James found a grill restaurant featuring Australian beef that overlooked the waterfront, Rainbow Bridge and the Statue of Liberty. The food was amazing and the best part was this little dish they gave us that we could fill up with sauces from the condiment bar! Pink salt, anchovy and black olive tapenade, cassis mustard, cherry relish, yum!

The only downside of the restaurant was that they played the same song over and over for two hours.

Tokyo Tower and Rainbow Bridge in the background.

After dinner we boarded Jicoo for a hip futuristic cruise on the bay. I felt like I was in some crazy slow motion movie montage--house dj, laser lights, bottom lit dance floor, Jetson-like boat and Japanese people all around me.

I asked for this messy concoction for my birthday months ago. It's a grape hubba-bubba flavored (didn't know that) profiterole from Food Show. It's prettier than it tasted.

13 August, 2009

It's August 14th in Japan.

Three's Enough

And one more quake this morning at about 7:45. Make that 3 in 4 days. This one was a 6.7 just 200 miles away in the ocean over the Izu Islands. It was shorter than the others, lasting just about 10 seconds. Is it settled yet?

12 August, 2009

Chitose Funabashi

Admittedly, I was a bit nervous about the new neighborhood. Compared to my old quaint neighborhood of Okamoto with peaceful Kinuta park nearby, Chitose Funabashi felt dingy and blah at first. With so many massive apartment complexes in the area (we're talkin 150+ apartments in each building), you feel like you live in a city soup, that doesn't let up for miles. But as with most things in Tokyo, I've learned it just takes a little bit of digging and time to uncover the real gems that exist in each neighborhood.

This is just one view from the balcony of one of the many big "mansions" that seem to block me in. But, my balcony gives such a feeling of openness that you don't feel too hemmed in.

Maybe it's because there is an incredible view of Shinjuku, the Tokyo equivalent of a view of the Manhattan skyline, from the balcony. On sunny days it shines brightly, on rainy days you wouldn't know there was a city over there at all. The complex on the right hand side of the picture is all but abandoned and I'm hoping someone has the guts to tear it down and give me a view of Shibuya also. And on perfectly clear days, the other side of the balcony has an unobstructed view of Fuji san.

This is a neighborhood sushi restaurant, one of the many little mom&pop shops along the vein leading from the apartment to the station. You can find tofu shops, recycle shops, fruit & veg vendors, bicycle repair, cafes, tai-yaki grillers, pharmacies, futon sellers, grocery stores, bakeries, sports shops and even kimono tailors. Slowly the people in the neighborhood are starting to recognize me and not just look at me sideways. I've made buddies with an old man at one of the dry cleaning places. There are very few gaijin in this neighborhood, which is one reason I like it. I love that a neighborhood offers everything you would need no further than a walk or bike ride away. And even better, there are very few cars on these shopping "promenades."

And there is so much more to this little neighborhood. Tonight I found a long wooded path leading to a park that boasts sight #37 of the 100 scenic views in Setagaya (the ward of Tokyo)....I didn't go too far by myself, I'll have to drag James there later. And then there's the 7-11 just around the corner where I can pay my bills at all hours of the night and get an ai-su-ku-re-mu to cool off in the heat.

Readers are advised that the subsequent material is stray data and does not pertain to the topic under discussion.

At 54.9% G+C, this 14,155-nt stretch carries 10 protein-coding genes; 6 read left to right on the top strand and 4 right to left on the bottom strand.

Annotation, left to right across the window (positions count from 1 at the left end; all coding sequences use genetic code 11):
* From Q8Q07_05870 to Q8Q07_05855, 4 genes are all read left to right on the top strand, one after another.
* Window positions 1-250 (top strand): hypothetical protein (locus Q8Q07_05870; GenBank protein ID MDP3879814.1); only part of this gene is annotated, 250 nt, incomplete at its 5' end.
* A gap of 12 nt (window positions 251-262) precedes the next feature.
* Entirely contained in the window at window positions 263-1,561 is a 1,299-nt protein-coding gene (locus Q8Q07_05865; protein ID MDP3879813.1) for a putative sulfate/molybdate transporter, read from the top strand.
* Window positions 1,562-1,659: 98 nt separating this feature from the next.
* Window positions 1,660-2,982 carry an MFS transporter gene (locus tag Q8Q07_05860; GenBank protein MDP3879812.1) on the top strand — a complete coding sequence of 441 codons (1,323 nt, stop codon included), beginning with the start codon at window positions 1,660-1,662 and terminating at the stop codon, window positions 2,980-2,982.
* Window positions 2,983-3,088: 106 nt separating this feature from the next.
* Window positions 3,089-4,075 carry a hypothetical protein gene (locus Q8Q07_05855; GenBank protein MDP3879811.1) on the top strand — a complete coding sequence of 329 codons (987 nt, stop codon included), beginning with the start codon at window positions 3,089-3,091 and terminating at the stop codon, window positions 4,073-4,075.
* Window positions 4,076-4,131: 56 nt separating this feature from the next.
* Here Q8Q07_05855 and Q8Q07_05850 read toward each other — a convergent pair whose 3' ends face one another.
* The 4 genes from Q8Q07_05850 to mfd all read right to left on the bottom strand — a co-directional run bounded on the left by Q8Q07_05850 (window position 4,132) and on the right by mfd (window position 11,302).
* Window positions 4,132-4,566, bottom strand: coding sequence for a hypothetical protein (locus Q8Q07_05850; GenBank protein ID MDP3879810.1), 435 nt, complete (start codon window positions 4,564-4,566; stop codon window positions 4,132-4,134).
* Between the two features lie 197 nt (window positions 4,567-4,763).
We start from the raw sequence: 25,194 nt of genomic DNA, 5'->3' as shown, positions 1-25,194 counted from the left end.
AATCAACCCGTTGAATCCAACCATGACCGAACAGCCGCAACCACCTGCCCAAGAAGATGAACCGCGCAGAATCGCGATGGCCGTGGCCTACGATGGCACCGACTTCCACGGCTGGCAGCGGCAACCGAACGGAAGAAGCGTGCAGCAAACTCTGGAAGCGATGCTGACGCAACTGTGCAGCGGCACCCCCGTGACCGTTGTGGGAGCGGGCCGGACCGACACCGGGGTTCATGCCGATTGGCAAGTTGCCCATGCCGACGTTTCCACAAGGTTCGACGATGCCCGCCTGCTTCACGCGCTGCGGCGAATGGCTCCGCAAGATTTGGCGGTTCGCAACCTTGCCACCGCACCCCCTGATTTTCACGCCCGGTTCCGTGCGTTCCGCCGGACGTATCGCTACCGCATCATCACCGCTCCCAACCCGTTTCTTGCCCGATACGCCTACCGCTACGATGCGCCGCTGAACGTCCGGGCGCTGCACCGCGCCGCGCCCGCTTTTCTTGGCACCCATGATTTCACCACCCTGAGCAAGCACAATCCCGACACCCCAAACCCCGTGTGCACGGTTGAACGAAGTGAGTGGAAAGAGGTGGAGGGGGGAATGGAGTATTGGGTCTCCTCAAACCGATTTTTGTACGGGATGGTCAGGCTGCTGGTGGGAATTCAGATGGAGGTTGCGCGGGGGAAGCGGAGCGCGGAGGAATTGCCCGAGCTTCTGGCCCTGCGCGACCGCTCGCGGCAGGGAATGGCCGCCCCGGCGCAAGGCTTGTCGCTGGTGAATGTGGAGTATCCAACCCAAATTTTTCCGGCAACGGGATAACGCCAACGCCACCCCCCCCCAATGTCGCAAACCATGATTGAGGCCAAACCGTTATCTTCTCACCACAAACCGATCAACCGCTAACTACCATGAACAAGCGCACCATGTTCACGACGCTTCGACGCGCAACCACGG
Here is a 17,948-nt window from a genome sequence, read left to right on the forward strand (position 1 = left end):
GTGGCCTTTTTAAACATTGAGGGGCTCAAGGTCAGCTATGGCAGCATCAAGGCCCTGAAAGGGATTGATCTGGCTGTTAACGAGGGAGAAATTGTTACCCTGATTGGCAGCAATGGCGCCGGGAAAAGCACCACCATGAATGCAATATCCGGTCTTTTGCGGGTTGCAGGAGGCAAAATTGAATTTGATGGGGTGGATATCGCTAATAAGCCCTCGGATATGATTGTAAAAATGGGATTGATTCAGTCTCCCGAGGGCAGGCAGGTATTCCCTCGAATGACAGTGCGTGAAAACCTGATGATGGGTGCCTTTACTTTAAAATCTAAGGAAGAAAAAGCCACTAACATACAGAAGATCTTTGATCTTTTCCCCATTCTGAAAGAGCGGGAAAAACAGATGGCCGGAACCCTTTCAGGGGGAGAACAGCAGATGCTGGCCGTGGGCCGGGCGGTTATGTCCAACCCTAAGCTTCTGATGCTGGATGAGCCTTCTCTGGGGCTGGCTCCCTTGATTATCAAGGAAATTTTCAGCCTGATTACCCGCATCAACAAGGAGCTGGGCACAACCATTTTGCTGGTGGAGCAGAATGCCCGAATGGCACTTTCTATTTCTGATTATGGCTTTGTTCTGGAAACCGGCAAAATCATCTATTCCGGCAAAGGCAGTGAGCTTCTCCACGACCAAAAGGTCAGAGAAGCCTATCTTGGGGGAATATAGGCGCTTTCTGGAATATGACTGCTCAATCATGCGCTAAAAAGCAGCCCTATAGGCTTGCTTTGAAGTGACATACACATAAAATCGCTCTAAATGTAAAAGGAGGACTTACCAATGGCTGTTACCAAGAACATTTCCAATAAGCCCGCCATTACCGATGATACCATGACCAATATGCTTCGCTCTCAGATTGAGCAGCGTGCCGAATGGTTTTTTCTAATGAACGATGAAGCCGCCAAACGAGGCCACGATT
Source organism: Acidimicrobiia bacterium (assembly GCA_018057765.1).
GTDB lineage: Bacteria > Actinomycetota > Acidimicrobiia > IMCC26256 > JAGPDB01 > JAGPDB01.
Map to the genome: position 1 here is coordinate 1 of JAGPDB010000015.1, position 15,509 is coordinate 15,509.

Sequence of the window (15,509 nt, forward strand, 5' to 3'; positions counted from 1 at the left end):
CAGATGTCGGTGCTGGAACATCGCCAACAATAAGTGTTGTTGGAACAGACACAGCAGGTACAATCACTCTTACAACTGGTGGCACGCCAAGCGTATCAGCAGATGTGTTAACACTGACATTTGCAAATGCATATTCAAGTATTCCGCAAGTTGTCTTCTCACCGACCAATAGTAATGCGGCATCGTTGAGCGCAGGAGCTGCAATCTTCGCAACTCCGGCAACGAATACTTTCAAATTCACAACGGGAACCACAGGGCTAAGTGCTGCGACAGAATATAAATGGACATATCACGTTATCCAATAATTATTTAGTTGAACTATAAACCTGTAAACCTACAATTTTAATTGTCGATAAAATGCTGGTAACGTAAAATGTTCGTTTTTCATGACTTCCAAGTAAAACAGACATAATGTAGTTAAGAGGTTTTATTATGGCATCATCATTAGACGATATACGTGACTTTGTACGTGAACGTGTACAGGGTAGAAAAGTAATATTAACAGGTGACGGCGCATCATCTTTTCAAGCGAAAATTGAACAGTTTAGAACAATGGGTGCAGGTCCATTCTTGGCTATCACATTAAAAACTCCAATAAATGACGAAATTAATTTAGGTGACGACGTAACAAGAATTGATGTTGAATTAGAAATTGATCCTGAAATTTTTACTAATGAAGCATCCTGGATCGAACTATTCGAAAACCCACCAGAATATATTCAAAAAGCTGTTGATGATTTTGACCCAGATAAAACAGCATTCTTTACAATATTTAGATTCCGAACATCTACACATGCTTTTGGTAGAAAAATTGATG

Today we lazily rode our bikes around the area, stopping wherever we found a green spot or a cool place to eat like a little French-only cheese specialty shop. We found a beautiful temple surrounded by old trees and the coolest record shop with a hip old dealer who loved practicing his English on us. I picked up a record of Joni Mitchell and the owner promptly told me I looked like her (so now I'm a cross of Cameron Diaz & Joni Mitchell with a voice like Jessica Simpson & Olivia Newton John). Then he looked at James and stated that I must like to date older men!

More tremblers

This one woke me up at 5 a.m. on Tuesday morning. Seems it made the news across the ocean, but all was fine here. It shook about as long and strong as the one on Sunday night, which means dishes, painting and shelves were rattling. It was a 6.4 off the main island of Honshu, but was felt like a 3 or 4 here. I believe this is the 8th earthquake I've felt in the year I've lived in Japan. These 2 were by far the strongest and longest, although one last fall shook much more violently for just a few seconds, jolting me awake at 6 a.m.

Apparently Tokyo is overdue for the Great Tokai earthquake. This earthquake has hit Tokyo an average of once every 111 years since the 1400s. The last time it hit here was in 1864. It's expected to be at least an 8.1 centered under a volcanic island called Izu Oshima in the Tokyo Bay. James and I are planning to ride our bikes around that little island next week.

09 August, 2009

Hanabi in Odaiba

Kat is my buddy who will do what James won't do with me...namely anything involving crowds, tourists or tourist spots. James never would have done this with me...We headed to Odaiba (an island in Tokyo Bay constructed out of a landfill) to watch the hanabi from the shore. The monorail train goes alongside the famous Rainbow Bridge. It's so pretty at night, with Tokyo Tower and the bay all lit up. The fireworks were shot off 2 boats in the bay.

We followed the thousands of people dressed in their summer yukata...

to have a picnic on the beach...

with a few million other people.
And this is only 1/3 of the beach that was covered like this--portable picnic tables, grills, and hundreds of cameras on tri-pods.

The Domino's dude made a killing selling pizzas for $10.

Before the fireworks started (precisely at the stroke of 7, mind you), we visited Gundam, this huge transformer-like megatron that has been erected on Odaiba for the summer. He stands 59 feet tall!

This one is for Dirck and James...the 2 who really wanted to see Gundam. Apparently he emits laser light beams at night.

There's also a strange replica of this on the island. Don't know why. Can you see how gray Tokyo is in all of these pictures? No one ever told me it would be so bleh here all the time.

This video is kinda fun. We sat in front of some girls who yelled "kawaiiiiii" and "sugoiiiiii" everytime a firework went off. The crowd was totally into it...with collective "whooaaaaa's" throughout. I've seen a lot of fireworks in my day, and I thought Leiden, Holland would hold onto it's title of best New Years show, but the Japanese win the award. 12,000 fireworks were let off for exactly 90 minutes. Bursts of color that I would expect to be a grand finale by US standards was interspersed at least 6 times throughout the show. They threw up fireworks in the shape of planets, smiley faces, fish, umbrellas and even a Hello Kitty!